Wednesday, November 27, 2013

Chanukah: the Ongoing Battle

There are so many nice themes of Chanukah: light, miracles, emunah, fight for what you believe - even if you're standing alone or are few in number.
Then there are the themes that many people don't like to hear about: yavan, assimilation, materialism, war/death, Jewish infighting.

For me, Chanukah, while being such a beautiful and holy holiday, has a slight ring of sadness to it every year. Why? Because the battle with the yavanim is still going on today.
The Maccabim fought against the Jewish Hellenists. That is, the assimilated Jews. Not just the Greeks.
They defeated the Greeks. But not the Jewish Hellenists, who were Jews that, while they maintained some of their Jewishness, just wanted to be modern Jews accepted by the goyim. We'll keep chagim to a certain extent. But we'll dress Greek, have Greek names, and do Greek activities (like the Olympics).
Sounds familiar?

The Greeks valued Chitzonyut. Gashmiut. Outer appearance. Materialism.
The Jews valued morality, Torah learning, modesty, and being separated from anything that did not fit into those three categories.

We are SO fortunate in our generation that we are not persecuted for being Jewish. We have more freedom than ever in history to be as observant as we want without non-Jewish restrictions.
And yet. We have the highest rate of assimilation in this generation.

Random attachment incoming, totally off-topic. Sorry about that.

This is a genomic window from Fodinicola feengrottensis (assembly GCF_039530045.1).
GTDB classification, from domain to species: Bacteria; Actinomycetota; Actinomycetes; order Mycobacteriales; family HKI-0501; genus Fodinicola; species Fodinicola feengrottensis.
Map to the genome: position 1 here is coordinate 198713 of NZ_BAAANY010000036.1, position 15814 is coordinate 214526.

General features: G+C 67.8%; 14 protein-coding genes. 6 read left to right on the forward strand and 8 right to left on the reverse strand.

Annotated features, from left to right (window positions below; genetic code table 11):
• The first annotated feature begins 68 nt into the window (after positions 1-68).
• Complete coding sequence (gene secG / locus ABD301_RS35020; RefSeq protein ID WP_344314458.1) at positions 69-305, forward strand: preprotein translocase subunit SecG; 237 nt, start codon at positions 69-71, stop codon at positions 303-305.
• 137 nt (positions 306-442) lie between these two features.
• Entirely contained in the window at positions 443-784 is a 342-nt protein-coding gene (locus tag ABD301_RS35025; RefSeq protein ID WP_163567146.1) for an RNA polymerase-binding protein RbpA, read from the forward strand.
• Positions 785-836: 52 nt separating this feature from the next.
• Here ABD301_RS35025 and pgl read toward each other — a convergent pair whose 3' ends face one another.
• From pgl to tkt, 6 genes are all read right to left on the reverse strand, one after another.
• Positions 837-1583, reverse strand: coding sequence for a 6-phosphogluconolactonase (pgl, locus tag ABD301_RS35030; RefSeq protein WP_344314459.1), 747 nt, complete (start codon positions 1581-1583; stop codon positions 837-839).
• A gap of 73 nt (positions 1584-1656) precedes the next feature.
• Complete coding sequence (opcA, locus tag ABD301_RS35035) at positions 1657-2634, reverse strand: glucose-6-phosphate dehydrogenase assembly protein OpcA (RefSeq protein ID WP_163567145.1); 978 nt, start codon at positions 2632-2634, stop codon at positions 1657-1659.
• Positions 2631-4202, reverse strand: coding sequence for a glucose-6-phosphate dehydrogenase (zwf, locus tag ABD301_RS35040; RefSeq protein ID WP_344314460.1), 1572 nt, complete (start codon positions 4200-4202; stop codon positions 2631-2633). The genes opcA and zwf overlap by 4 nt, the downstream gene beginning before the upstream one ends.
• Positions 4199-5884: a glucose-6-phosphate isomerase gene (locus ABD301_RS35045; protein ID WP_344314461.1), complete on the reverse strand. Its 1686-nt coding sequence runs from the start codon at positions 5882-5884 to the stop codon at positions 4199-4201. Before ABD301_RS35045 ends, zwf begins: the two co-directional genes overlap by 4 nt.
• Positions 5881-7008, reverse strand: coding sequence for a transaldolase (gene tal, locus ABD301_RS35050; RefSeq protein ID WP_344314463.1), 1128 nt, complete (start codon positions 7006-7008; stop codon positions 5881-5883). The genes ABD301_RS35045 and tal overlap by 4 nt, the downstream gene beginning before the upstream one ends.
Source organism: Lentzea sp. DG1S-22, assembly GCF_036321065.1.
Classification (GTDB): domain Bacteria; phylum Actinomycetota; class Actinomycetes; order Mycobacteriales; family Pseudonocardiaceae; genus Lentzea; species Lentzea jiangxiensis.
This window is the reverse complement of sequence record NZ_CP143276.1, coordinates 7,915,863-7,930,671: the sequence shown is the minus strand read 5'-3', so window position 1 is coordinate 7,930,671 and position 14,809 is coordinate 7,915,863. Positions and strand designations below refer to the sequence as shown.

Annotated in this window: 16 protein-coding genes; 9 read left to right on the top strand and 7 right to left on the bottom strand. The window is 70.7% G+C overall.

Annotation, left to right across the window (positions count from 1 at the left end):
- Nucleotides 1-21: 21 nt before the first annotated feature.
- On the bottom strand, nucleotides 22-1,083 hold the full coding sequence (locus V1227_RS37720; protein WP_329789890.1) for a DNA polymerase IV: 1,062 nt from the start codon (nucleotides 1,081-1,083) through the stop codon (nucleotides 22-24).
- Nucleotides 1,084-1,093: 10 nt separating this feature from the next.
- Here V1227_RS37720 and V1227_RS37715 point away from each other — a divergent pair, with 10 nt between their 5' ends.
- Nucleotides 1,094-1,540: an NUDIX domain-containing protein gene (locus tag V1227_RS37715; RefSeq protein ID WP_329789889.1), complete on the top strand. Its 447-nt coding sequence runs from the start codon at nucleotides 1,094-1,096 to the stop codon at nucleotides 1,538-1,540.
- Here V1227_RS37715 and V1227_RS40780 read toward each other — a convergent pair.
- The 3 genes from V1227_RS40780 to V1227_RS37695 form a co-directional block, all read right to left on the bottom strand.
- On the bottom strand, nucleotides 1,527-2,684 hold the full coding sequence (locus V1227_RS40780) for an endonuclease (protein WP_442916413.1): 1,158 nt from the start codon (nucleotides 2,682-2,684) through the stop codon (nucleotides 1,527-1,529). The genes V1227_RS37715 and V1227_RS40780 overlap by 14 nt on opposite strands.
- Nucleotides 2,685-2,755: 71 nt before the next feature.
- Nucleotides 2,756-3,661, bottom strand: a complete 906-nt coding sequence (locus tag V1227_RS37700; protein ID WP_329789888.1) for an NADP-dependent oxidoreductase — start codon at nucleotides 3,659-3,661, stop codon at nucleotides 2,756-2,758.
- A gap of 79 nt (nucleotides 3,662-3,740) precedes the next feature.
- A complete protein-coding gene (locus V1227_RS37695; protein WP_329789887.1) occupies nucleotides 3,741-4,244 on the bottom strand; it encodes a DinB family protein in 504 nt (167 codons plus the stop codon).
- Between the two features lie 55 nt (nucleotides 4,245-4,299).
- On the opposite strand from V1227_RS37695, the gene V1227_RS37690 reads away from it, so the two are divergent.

Chanukah begs every Jew to question: whose side would I be on if the Maccabees went to war today. Would I be on the Maccabees side? Or the Jewish Hellenists side?

May HaShem bless all of us to be on the right path, and may all of our actions be l'Shem Shamayim.
May the light of Chanukah touch every Jew's neshama & inspire all of us to grow closer to HaShem Yitbarach.
Chanukah Sameach :)

Wednesday, November 13, 2013

King & Father, There is No Other.

I know it seems that I'm not here, but I am. Just been very busy with life. Thank G-d. It's good to be busy.

I feel like I have an ongoing blog in my head 24/7. Like, Sefardi Gal's thoughts and comments. I can't seem to ever press the pause or "shhhh" button.
I so often want to (actually) blog and then I get lazy or tired or remember that I have laundry to do :)
Or that I need to make some awesome baked ziti for dinner (yeah, it came out really good tonight!) & whole wheat oatmeal low sugar chocolate cookies (not as good. Why do the fattening cookies always taste better?!)

All of those are not valid excuses, but oh well. Patience is a virtue.

I received this awesome e-mail from's "Shabbat Shalom Weekly" emails. I thought to post it since it served as great chizuk for me:

5 Steps to Genuine Prayer:
1) Feel God's presence. You are talking to a loving, all-powerful Being Who wants to give you everything that's good. All over the world God is answering prayers because He loves His children.
2) Expect results. God has a track record. If you don't really believe God can and will help you, you're not really praying.
3) Pay attention to what God is teaching you. Everything that happens is for your good. If you are in need, realize God is teaching you something. If you trust Him, you will hear what He is telling you.
4) Get in touch with what you're really after. Know your bottom line. You're talking to the awesome Creator, so don't ask for nonsense. He wants you to grow up.
5) Being serious about what you're praying for means that you're doing everything you can to make it happen. God will lend a hand only when you put in the effort. He'll never take away your independence because that's His ultimate gift to you.